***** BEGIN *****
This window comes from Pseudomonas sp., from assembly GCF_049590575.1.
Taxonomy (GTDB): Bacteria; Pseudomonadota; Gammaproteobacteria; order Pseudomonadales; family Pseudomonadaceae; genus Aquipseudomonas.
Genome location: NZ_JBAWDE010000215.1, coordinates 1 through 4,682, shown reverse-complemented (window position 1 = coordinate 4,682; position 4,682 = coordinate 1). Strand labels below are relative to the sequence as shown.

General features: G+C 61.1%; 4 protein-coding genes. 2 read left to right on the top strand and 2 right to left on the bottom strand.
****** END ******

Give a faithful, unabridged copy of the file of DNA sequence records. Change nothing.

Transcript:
This window comes from Pseudomonas sp., from assembly GCF_049590575.1.
Taxonomy (GTDB): Bacteria; Pseudomonadota; Gammaproteobacteria; order Pseudomonadales; family Pseudomonadaceae; genus Aquipseudomonas.
Genome location: NZ_JBAWDE010000215.1, coordinates 1 through 4,682, shown reverse-complemented (window position 1 = coordinate 4,682; position 4,682 = coordinate 1). Strand labels below are relative to the sequence as shown.

General features: G+C 61.1%; 4 protein-coding genes. 2 read left to right on the top strand and 2 right to left on the bottom strand.